Sujey Esteve, a senior at La Sierra High School in Riverside, is one of 10 young women picked from 80 submissions to train with Olympic runner Brenda Martinez at her home in Big Bear.
Martinez said a lot of the applicants dealt with hardships and she tells them that she is no different, that they are capable of great things.
"I instantly fell in love with these girls," Martinez says. "It's a matter of putting your mind into it, your heart, and just believing in yourself."
Martinez and Esteve formed a bond.
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"I felt, like, a really big connection with Brenda," Esteve said. "I feel like we had a lot of similarities. We have the same heritage being Mexican."
It is a connection Martinez forms with all her camp runners.
"It's part of me to want to give back," she says.
Rosa Maria Martinez, her mother, is proud. She remembers the scrawny kid with big dreams.
"This is the Junior Olympics," she says showing a picture, crying. "This one was in Louisiana. We didn't have money to eat."
She says she worked three jobs, borrowing money, getting help from coaches and others and doing what she could for her children, always making sure Martinez got on the track.
"As long as she had something to eat," she says, pausing. "But you know what? We have always been blessed."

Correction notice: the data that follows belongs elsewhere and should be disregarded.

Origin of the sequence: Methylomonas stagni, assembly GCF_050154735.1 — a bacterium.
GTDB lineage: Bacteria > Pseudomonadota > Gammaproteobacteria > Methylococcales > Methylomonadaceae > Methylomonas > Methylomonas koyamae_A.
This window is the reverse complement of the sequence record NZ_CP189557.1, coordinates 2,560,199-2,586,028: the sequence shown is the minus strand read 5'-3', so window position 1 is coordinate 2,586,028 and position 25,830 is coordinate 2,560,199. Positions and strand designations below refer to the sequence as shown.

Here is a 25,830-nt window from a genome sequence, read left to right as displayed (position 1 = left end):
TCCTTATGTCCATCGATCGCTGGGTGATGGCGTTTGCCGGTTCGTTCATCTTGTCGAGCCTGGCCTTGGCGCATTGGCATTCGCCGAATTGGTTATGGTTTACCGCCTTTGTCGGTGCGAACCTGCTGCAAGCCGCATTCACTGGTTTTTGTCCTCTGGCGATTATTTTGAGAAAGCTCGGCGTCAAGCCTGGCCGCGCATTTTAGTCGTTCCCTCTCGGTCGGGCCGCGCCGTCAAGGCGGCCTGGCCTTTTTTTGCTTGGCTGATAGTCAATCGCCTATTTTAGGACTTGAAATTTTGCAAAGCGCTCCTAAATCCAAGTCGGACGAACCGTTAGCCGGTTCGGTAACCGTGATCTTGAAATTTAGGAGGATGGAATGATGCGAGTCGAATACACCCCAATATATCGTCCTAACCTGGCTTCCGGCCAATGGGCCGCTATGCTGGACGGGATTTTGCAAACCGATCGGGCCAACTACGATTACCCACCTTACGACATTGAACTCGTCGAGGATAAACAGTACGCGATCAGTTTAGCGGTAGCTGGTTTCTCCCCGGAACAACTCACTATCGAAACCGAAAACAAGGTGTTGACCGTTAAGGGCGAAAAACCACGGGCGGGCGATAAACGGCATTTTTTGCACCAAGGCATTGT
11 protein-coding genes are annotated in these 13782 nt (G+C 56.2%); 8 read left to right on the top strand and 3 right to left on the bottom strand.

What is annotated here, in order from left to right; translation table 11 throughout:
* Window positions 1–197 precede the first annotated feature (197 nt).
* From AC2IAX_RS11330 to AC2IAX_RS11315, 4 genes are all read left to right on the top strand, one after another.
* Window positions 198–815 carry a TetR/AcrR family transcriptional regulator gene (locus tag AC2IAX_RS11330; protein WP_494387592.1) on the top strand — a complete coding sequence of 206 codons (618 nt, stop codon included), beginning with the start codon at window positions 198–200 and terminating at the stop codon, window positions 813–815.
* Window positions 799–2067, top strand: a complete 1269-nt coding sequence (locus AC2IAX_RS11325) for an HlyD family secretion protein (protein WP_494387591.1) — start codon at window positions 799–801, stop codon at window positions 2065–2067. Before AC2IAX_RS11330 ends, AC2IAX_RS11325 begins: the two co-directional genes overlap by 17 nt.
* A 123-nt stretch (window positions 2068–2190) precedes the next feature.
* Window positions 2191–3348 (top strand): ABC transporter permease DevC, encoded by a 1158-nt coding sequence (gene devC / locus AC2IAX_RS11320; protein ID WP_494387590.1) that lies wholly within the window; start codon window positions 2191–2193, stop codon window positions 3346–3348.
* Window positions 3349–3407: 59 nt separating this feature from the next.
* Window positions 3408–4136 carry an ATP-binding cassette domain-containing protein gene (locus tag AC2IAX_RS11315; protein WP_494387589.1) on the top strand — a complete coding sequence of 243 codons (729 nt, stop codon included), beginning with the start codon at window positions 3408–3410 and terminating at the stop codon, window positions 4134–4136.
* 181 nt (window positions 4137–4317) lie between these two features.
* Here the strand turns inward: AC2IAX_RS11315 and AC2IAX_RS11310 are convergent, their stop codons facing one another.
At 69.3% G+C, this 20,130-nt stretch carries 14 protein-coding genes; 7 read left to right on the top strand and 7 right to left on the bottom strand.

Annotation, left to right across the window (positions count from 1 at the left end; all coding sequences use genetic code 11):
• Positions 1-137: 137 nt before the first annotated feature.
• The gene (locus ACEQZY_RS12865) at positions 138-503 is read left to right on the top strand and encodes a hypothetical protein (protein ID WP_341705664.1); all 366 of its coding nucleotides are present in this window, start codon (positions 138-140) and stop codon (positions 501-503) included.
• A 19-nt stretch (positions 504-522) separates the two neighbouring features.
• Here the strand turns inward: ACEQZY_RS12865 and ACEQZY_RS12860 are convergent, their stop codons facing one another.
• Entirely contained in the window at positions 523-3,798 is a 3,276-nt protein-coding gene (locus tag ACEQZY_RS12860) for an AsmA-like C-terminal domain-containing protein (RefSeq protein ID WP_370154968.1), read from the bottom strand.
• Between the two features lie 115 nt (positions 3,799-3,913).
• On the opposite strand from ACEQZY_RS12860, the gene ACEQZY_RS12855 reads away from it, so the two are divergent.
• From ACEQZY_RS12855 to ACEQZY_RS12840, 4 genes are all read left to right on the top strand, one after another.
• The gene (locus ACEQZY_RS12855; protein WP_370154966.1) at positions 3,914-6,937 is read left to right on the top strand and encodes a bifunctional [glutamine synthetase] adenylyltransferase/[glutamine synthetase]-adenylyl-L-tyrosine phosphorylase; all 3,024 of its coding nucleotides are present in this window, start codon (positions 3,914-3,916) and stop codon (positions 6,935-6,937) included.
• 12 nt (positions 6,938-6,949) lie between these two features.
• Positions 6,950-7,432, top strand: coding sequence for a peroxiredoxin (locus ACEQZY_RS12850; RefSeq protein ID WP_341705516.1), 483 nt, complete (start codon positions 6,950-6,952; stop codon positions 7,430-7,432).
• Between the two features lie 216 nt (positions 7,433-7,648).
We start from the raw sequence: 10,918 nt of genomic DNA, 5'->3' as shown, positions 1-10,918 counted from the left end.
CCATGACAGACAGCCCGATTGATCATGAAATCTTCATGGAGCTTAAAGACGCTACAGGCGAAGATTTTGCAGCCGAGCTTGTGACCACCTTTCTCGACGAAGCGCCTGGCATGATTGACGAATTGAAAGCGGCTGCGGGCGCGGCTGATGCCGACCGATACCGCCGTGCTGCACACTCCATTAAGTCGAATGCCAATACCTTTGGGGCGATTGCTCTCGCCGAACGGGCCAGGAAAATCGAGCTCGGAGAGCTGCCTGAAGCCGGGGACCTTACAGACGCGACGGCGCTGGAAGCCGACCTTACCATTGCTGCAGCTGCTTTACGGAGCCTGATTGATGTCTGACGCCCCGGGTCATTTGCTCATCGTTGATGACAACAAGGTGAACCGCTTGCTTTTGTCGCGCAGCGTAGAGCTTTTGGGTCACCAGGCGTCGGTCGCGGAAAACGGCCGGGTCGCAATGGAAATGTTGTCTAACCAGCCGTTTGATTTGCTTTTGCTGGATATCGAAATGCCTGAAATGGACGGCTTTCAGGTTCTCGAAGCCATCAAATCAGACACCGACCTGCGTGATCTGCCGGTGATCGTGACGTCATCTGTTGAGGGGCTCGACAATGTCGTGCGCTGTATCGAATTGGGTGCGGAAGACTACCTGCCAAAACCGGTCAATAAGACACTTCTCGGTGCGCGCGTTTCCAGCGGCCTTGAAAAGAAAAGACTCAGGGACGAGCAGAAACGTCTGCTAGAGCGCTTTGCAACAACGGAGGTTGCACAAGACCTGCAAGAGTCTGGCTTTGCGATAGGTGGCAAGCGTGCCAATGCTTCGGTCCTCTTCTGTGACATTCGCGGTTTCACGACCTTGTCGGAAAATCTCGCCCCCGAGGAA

That drive and conviction is part of her daughter's DNA. The now-29-year-old woman didn't make the London Olympics. She failed to qualify for the Rio Games in the 800 meters after falling mid-race at the U.S. trials.
A final push across the finish line at trials got her a spot on team USA for Rio in the 1600.
"I want them to start believing they can do great things," she says of the girls she mentors.
These combined experiences on and off the track are part of the lessons at her camp, now in its 10th year.
"There's always going to be a way and sometimes you are going to have these barriers and maybe they happen for a reason but that doesn't mean it stops there," she says.
So, with help from her sponsor, New Balance, she gives out gear.
"Some of these kids don't have it easy," Martinez says. "Some of these kids don't have the proper running shoes."
She also shares her zest for life.
"I tell them your brain is your biggest investment," she says. "You just have to nourish it."
Esteve is inspired.
"I may not be as fast as other people but I just run for myself and I try my best," she says. "It makes me feel accomplished. It makes me feel happy for myself."
Esteve reads from a letter she wrote to Martinez.
"I admire you so much. You are a huge icon and inspiration to me. Thank you so much, Brenda, for this opportunity."